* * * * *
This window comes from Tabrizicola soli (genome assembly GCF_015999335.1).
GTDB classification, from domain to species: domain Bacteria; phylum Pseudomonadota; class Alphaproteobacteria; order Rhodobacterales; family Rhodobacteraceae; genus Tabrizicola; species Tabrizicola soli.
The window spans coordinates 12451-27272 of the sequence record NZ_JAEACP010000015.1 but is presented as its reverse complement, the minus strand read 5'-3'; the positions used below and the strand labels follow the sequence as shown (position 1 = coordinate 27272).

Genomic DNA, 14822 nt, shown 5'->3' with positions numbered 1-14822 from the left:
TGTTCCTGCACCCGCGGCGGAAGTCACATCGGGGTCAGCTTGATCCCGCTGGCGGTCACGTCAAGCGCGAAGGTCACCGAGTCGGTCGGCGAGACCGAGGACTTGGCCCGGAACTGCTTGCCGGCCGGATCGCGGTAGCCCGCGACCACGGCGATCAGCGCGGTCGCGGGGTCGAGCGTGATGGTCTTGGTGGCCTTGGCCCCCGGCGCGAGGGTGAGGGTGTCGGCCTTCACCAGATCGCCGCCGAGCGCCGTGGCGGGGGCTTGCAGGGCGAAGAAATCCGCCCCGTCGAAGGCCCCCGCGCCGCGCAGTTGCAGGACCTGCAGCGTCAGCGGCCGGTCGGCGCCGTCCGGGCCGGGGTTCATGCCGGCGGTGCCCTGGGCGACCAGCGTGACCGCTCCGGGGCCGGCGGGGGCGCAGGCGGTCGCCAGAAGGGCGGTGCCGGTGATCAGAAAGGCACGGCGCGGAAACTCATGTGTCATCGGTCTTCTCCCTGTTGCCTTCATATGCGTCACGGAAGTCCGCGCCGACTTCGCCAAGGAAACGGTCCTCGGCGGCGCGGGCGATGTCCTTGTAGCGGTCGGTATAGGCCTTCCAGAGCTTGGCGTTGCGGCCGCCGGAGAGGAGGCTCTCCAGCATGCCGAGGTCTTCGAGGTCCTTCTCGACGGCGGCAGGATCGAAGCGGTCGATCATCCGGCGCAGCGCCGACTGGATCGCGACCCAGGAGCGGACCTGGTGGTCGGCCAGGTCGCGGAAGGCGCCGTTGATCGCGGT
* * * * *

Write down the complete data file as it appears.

This window comes from Tabrizicola soli (genome assembly GCF_015999335.1).
GTDB classification, from domain to species: domain Bacteria; phylum Pseudomonadota; class Alphaproteobacteria; order Rhodobacterales; family Rhodobacteraceae; genus Tabrizicola; species Tabrizicola soli.
The window spans coordinates 12451-27272 of the sequence record NZ_JAEACP010000015.1 but is presented as its reverse complement, the minus strand read 5'-3'; the positions used below and the strand labels follow the sequence as shown (position 1 = coordinate 27272).

Genomic DNA, 14822 nt, shown 5'->3' with positions numbered 1-14822 from the left:
TGTTCCTGCACCCGCGGCGGAAGTCACATCGGGGTCAGCTTGATCCCGCTGGCGGTCACGTCAAGCGCGAAGGTCACCGAGTCGGTCGGCGAGACCGAGGACTTGGCCCGGAACTGCTTGCCGGCCGGATCGCGGTAGCCCGCGACCACGGCGATCAGCGCGGTCGCGGGGTCGAGCGTGATGGTCTTGGTGGCCTTGGCCCCCGGCGCGAGGGTGAGGGTGTCGGCCTTCACCAGATCGCCGCCGAGCGCCGTGGCGGGGGCTTGCAGGGCGAAGAAATCCGCCCCGTCGAAGGCCCCCGCGCCGCGCAGTTGCAGGACCTGCAGCGTCAGCGGCCGGTCGGCGCCGTCCGGGCCGGGGTTCATGCCGGCGGTGCCCTGGGCGACCAGCGTGACCGCTCCGGGGCCGGCGGGGGCGCAGGCGGTCGCCAGAAGGGCGGTGCCGGTGATCAGAAAGGCACGGCGCGGAAACTCATGTGTCATCGGTCTTCTCCCTGTTGCCTTCATATGCGTCACGGAAGTCCGCGCCGACTTCGCCAAGGAAACGGTCCTCGGCGGCGCGGGCGATGTCCTTGTAGCGGTCGGTATAGGCCTTCCAGAGCTTGGCGTTGCGGCCGCCGGAGAGGAGGCTCTCCAGCATGCCGAGGTCTTCGAGGTCCTTCTCGACGGCGGCAGGATCGAAGCGGTCGATCATCCGGCGCAGCGCCGACTGGATCGCGACCCAGGAGCGGACCTGGTGGTCGGCCAGGTCGCGGAAGGCGCCGTTGATCGCGGT